Searching for User Interface test automation on Google will yield a lot of results for tools, but not much in the way of good practice. Search for experiences with GUI test automation and you may get some code (in the wrong programming language) or you get some … advice. The advice is lately to include a handful of UI automation stereotypes -- UI automation is unstable, UI automation is slow, record/playback is brittle, teams will spend more time on maintaining test code than they will actually
This article covers some important aspects of automated website testing -- strengths and weaknesses, building tests, framework selection, and how automation fits into a software development strategy.
The first step, before taking a look at the many options for tools and before building proofs of concept, is to ask the question 'why'.
Arguably the most common reason companies start a UI automation project is because “regression testing takes too long.” Each release, they have a week of development on new features, then
The end result of this is usually a halfway build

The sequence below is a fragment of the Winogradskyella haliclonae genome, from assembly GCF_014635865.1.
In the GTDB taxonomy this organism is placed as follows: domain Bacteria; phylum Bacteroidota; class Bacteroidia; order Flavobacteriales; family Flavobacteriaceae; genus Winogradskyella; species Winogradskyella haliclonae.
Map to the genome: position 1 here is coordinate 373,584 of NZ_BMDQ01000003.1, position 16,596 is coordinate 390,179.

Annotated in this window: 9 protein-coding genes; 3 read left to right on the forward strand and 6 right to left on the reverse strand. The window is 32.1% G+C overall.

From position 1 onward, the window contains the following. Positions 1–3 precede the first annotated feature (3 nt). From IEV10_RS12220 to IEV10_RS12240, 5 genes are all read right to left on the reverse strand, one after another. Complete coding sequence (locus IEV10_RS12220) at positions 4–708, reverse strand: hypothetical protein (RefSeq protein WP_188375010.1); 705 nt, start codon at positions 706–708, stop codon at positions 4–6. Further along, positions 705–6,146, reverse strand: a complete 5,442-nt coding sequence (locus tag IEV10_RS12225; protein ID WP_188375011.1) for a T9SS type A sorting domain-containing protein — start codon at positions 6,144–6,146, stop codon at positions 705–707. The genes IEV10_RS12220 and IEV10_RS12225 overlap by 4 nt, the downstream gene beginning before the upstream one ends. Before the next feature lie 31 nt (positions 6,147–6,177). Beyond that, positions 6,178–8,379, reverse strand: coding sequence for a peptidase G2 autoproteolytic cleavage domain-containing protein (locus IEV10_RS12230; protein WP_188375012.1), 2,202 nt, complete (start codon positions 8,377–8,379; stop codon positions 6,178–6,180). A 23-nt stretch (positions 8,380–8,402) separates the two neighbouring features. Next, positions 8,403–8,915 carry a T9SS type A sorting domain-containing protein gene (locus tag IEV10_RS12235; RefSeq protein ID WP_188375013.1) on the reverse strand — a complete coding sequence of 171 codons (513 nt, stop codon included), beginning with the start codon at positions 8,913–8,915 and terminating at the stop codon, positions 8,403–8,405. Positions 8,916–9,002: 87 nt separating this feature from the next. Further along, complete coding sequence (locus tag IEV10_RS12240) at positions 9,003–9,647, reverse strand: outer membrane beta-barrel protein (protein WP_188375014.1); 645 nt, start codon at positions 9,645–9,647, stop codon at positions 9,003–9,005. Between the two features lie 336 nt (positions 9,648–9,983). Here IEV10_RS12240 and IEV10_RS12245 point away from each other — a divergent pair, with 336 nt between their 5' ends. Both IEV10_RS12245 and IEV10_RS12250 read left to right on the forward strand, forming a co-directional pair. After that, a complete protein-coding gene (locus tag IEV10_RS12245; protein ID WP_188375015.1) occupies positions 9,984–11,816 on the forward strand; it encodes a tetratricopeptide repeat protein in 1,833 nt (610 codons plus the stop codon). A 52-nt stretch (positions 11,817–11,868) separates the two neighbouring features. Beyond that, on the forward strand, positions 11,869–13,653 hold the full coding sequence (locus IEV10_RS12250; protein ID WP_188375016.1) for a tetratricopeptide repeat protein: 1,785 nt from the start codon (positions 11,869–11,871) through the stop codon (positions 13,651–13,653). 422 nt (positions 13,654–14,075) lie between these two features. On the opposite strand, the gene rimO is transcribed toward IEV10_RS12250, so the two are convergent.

That is the problem to fix.
Here is an alternate strategy for UI automation; use it to propel features forward into production faster.
UI automation is typically developed on a lag of at least one sprint. The test code
In-sprint automation looks something like this. Developers write their new features sprinkling in unit and API testing where appropriate. Once the UI is close to done, they should be working more closely with a tester. That tester can begin building the bones of an automated UI test. They might write a couple of lines of code to navigate to a page, and start populating some text fields and have to stop to investigate a field that isn't accepting an input 20 characters long. The developer would take a look at that point, fix a bug, and restart their local server. Then the tester would get back to building the test in that same write a line or two, stop to investigate something interesting and then start again.